Scope and Content
Organization and Arrangement
Title: John Bellingham Inglis Collection of Manuscript Transcripts of Rare Books and Tracts, and Latin and Greek Classics
Date (inclusive): 1780-1870
Collection number: 470
John Bellingham Inglis
1 box (0.75 linear ft.)
Abstract: John Bellingham Inglis (1780-1870) was a prominent scholar book collector in the 19th century European book trade. This is
a collection of his transcriptions and translations of various classical and early modern works in nineteen bound volumes.
Language: Finding aid is written in
University of California, Los Angeles. Library Special Collections.
Los Angeles, California 90095-1575
Physical location: Stored off-site at SRLF. Advance notice is required for access to the collection. Please contact UCLA Library Special Collections
for paging information.
Restrictions on Access
Open for research. STORED OFF-SITE AT SRLF. Advance notice is required for access to the collection. Please contact UCLA Library
Special Collections for paging information.
Restrictions on Use and Reproduction
Property rights to the physical object belong to the UC Regents. Literary rights, including copyright, are retained by the
creators and their heirs. It is the responsibility of the researcher to determine who holds the copyright and pursue the copyright
owner or his or her heir for permission to publish where The UC Regents do not hold the copyright.
Provenance/Source of Acquisition
Purchased from PM Hill booksellers.
Processed by Jesse Erickson in the Center for Primary Research and Training (CFPRT), with assistance from Megan Hahn Fraser,
July 2011. Additions processed by Jesse Erickson, March 2013.
[Identification of item], John Bellingham Inglis Collection of Manuscript Transcripts of Rare Books and Tracts, and Latin
and Greek Classics (Collection Number 470). UCLA Library Special Collections, Charles E. Young Research Library, UCLA.
John Bellingham Inglis (1780-1870) was born in London, the son of a British entrepreneur. His father was a partner in the
firm of Inglis, Ellice and Co., and held the positions of Director and Chairman of the East India Company. After his father
died, succumbing to financial bankruptcy in the market, Inglis retired from his independent venture in the wine trade and
relied upon the remnants of his father’s depleted wealth to live in retirement at his residence in St. John’s Wood, and later,
Hampstead Heath. Inglis died at 13 Albion Road, N.W. in the winter of 1870.
Inglis is most well-known for his book collecting. He began collecting at an early age and by the prime of his life he had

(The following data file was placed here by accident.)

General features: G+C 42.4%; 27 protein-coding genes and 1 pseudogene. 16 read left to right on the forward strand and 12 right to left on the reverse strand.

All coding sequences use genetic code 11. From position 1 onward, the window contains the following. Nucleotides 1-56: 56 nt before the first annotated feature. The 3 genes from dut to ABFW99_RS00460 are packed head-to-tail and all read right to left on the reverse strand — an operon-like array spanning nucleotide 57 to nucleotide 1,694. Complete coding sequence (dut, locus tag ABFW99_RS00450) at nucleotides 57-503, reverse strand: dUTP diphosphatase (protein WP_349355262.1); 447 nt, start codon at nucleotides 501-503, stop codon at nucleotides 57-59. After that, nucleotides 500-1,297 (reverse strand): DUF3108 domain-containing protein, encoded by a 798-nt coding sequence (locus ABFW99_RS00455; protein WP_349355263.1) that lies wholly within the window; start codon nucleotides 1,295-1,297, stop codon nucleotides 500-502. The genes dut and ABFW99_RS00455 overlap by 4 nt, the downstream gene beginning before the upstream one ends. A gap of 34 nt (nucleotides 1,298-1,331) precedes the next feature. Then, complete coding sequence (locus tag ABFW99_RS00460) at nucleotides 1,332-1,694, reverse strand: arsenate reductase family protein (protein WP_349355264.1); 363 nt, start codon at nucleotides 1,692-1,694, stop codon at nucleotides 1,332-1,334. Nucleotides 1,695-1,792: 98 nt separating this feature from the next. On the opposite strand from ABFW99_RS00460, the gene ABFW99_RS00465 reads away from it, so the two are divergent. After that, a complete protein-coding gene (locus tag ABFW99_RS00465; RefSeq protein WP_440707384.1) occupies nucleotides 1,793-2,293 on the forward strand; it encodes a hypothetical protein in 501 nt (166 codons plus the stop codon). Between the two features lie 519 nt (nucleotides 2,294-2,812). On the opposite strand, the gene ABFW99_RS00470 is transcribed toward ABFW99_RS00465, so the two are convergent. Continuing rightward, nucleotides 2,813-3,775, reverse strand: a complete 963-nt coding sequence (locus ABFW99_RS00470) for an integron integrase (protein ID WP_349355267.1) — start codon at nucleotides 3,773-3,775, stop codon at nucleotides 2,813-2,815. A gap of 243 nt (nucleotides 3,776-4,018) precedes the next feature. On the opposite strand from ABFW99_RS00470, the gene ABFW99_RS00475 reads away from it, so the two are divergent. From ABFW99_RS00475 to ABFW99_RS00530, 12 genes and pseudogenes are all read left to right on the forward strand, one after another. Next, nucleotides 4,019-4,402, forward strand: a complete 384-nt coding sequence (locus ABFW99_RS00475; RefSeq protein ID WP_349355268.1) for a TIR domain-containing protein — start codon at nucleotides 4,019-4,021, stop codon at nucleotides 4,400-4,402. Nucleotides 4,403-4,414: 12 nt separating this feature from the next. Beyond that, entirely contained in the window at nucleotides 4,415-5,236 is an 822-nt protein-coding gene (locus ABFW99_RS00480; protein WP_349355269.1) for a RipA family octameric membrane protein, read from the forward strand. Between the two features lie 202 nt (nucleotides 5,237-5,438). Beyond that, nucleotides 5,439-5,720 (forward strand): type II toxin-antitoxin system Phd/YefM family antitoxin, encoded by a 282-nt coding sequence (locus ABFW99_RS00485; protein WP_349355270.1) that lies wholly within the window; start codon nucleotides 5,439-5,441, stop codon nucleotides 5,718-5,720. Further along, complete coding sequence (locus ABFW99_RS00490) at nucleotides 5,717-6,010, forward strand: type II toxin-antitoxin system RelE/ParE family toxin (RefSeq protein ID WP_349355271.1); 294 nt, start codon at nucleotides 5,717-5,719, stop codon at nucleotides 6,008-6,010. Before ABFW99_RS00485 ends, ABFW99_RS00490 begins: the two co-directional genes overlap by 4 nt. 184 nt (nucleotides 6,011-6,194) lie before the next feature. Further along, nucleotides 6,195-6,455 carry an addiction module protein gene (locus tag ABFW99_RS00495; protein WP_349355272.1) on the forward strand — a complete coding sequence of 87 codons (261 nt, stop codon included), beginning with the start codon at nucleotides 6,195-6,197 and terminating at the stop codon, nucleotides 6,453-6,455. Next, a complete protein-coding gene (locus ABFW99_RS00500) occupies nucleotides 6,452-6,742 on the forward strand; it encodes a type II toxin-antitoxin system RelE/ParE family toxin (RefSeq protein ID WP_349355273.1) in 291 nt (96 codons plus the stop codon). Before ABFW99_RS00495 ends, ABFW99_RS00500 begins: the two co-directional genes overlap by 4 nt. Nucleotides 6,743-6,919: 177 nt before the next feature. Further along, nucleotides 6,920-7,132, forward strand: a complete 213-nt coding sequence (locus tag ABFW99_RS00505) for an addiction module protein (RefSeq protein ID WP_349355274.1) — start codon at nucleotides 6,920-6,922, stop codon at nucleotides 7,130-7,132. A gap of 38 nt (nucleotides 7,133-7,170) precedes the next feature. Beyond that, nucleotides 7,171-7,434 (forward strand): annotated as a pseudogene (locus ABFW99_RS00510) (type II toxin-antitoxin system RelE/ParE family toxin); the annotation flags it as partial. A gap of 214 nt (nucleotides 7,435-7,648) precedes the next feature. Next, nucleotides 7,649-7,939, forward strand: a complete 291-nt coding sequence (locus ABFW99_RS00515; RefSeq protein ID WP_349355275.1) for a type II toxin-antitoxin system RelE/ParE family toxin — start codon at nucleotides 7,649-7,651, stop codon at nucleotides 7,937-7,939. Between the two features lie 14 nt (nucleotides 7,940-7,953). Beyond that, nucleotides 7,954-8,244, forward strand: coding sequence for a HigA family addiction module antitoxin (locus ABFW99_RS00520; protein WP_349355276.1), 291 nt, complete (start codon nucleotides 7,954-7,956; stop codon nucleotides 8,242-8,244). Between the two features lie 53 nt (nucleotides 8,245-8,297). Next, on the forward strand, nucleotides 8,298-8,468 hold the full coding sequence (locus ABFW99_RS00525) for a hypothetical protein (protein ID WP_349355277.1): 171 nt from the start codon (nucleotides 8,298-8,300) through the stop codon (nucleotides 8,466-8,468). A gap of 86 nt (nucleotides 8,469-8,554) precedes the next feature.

amassed an important collection of incunabula and early printed works. Included among these were the highly sought after first
edition of the
Speculum Humanæ Salvationis, the
Historia Sancti Johannis Evangelistæ ejusque Visiones Apocalypticæ, and a
Biblia Pauperum. He also collected fine copies of works from the presses of Caxton, Machlinia, Wynkyn de Worde, Pynson, Julyan Notary and
Verard of the incunable period. Moreover, Inglis owned a number of canonical early-modern works including a
Heures de Rome, with illustrations by Geoffroy Tory, as well as first edition Spenseriana, most notably, the
The bulk of his collection was sold first in 1871, and then again 1900, but his books surfaced in the market via Sotheby’s
auction as early as June 9, 1826. As noted by other collectors and scholars of the book trade, Inglis had a unique habit of
pasting and otherwise inserting various annotations, page-cuttings and engravings in his books, a habit which has been called
his "peculiar mania." This practice reflected another somewhat unusual habit Inglis had as a book collector, that he, in fact,
read his fine books. In addition to being a distinguished book collector, Inglis was also a respected independent scholar
and translator in his own right. In 1832, he earned the distinction of being the first to translate the
Philobiblon of Richard de Bury from Latin into modern English; and he later had his translation published through his bookseller, Thomas
Rodd. Additionally, Inglis made a number of translations of various other medieval and early modern editions of classical,
humanist, and religious texts, that to date remain unpublished.
Scope and Content
Collection is comprised of John Bellingham Inglis’s transcripts and translations of a wide-range of classical, humanist, and
religious texts. The manuscripts were written in fine semi-italic hand on ruled paper with gold-leaf edges and quarter bound
(8°) vellum in nineteen volumes. All spines have gilt backs with titles written on them, and some have their original green
morocco labels still attached. A number of the volumes in this collection have been decorated by Inglis with page-cutting
inserts, engravings, and hand-drawn, facsimile reproductions of printed illustrations.
Organization and Arrangement
The collection is arranged numerically according to volume number. Texts in the collection have, in general, been group by
their genre, period, and author.
The following terms have been used to index the description of this collection in the library’s online public access catalog.
Inglis, John Bellingham, 1780-1870 --Archives.
Book collectors --England --Archival resources.